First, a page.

Itamar Franco (1930 – 2011)
Itmar Franco, the Elmer J. Fudd of Latin American politics, died last month, aged 81.
To many, the former Brazilian President Itmar Franco was remembered only for one thing: an unfortunate photograph of him kissing and dancing with a Playboy cover girl during the 1994 Rio Carnival. Taken from below the presidential podium, it showed that the model, 27-year old Lilian Ramos was wearing only a T-shirt, and nothing else, not even a fio dental (literally, dental floss — a Brazilian euphemism for a thong).
While many dismissed that lack of underwear was a carnival tradition, the photos scandalized the Brazilian establishment, and nearly brought down the fledging Brazilian democracy. The Catholic Church condemned his behavior, while the military considered an impeachment. But Franco survived, later joking: “What was I supposed to do, lend her a pair of panties? How am I supposed to know if people are wearing underwear?”
Chosen as vice-president only to win the support in his crucial home state of Minas Gerais, Franco found himself in the hot seat when his predecessor resigned over corruption charges. He was nobody’s idea of a president; an insomniac and sufferer of many nervous ailments, he once told reporters, “I believe in ghosts and Saci-Pierre”, referring to Brazil’s mythical one-legged, pipe-smoking bogeyman.
Born premature at sea, he was often mocked as being “immature and lost at sea” throughout his presidency. While many found him as naive and neurotic as Elmer J. Fudd or Forrest Gump, he was by no means colorless. One of his hobbies was writing erotic short stories, and after he became president, the Brazilian edition of Playboy quoted a passage from one of his works.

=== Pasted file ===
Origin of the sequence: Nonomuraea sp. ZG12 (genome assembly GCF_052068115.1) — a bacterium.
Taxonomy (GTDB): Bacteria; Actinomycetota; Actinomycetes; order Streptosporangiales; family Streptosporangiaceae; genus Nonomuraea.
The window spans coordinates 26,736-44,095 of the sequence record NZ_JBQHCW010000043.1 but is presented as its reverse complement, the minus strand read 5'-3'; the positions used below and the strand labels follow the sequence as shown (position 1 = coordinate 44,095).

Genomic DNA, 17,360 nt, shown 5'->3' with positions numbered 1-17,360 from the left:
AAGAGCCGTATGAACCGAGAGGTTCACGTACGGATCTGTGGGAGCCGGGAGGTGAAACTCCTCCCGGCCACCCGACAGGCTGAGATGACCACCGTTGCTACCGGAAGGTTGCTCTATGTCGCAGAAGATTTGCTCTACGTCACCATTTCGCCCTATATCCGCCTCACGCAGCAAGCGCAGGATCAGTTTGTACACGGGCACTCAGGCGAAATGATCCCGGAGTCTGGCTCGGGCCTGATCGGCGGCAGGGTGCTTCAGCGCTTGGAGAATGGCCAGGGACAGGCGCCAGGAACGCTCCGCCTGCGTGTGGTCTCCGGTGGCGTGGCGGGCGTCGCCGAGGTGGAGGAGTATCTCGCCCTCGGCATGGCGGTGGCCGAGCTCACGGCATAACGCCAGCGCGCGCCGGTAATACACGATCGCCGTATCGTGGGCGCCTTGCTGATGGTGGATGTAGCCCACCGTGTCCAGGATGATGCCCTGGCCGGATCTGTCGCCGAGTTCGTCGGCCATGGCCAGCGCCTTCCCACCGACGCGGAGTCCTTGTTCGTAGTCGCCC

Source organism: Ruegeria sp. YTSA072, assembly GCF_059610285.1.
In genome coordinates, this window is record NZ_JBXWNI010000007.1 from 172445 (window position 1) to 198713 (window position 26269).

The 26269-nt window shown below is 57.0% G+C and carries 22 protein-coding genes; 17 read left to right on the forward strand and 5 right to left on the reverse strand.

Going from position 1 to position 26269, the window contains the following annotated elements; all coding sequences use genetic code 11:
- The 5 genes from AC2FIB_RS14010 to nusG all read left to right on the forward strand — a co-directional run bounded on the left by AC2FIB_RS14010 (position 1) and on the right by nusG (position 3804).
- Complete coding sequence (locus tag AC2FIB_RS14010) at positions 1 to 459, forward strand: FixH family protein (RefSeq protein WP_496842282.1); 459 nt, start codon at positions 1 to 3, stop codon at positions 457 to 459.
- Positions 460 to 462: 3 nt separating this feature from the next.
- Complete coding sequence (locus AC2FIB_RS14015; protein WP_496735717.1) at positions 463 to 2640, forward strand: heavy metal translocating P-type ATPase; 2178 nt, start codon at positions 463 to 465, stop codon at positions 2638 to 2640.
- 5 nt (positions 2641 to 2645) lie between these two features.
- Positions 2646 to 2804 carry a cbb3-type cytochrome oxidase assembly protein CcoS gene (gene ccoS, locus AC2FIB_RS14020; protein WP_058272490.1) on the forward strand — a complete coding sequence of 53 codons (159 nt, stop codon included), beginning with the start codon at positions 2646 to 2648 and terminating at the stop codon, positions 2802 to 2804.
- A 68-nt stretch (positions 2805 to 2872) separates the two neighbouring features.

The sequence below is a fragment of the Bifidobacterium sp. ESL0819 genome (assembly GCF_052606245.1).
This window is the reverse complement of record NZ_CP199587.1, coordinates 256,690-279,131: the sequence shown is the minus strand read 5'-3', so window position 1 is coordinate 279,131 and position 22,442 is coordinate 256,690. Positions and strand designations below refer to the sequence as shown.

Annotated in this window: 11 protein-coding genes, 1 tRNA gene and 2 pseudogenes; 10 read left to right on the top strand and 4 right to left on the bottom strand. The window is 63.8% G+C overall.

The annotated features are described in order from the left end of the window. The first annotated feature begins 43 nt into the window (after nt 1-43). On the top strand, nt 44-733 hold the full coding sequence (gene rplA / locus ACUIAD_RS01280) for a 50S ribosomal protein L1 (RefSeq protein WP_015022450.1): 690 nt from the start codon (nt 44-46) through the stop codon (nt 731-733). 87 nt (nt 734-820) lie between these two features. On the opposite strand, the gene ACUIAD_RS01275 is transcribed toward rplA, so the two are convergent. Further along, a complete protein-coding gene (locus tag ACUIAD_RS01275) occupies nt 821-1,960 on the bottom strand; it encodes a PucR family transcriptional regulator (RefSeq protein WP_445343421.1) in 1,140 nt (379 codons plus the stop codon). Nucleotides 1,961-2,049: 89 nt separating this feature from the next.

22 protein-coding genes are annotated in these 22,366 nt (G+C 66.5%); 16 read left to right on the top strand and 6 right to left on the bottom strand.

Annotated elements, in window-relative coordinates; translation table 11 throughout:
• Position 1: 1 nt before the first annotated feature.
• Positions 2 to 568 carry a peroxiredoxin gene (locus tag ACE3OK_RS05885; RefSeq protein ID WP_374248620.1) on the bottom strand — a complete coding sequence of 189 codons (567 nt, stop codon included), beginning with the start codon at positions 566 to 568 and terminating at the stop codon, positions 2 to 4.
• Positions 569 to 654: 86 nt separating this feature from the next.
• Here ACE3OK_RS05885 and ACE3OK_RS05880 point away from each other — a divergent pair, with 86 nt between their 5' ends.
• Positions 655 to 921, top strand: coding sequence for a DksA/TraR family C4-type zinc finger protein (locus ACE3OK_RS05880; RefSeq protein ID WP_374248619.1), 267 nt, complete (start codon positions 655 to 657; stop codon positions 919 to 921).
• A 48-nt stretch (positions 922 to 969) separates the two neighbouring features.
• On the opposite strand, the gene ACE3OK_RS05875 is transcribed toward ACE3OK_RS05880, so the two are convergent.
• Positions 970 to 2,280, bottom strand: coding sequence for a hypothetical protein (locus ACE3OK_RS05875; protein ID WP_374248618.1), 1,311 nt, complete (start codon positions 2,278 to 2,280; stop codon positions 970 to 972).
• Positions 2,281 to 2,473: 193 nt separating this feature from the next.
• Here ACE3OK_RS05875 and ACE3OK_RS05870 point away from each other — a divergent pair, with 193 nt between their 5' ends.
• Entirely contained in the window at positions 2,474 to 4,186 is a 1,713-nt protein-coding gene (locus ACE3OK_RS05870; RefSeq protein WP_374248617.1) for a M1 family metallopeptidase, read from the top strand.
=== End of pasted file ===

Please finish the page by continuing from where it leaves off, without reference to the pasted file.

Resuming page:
Yet, on the continental stage filled with cigar-chomping demagogues, drug-dealing kleptocrats and sabre-rattling caudillos, Franco remained a minor character; domestically he nonetheless presided over a pivotal time in his country’s history. A honest upright man in a country that had recently escaped military dictatorship, Franco restored the public’s belief in political system. He inherited a poor, underinvested country where the accumulated inflation was 1,800 billion percent from 1968 to 1993, and laid the groundwork for its recovery. Aided by a bright team of economists, his finance minister Fernando Henrique Cardoso created the Real Plan — a bold economic overhaul that created a new stable currency, reined inflation, slashed government spending, and raised interest rates to attract foreign capital. In a sense, Brazil’s slow revival began in Franco’s steady hands.
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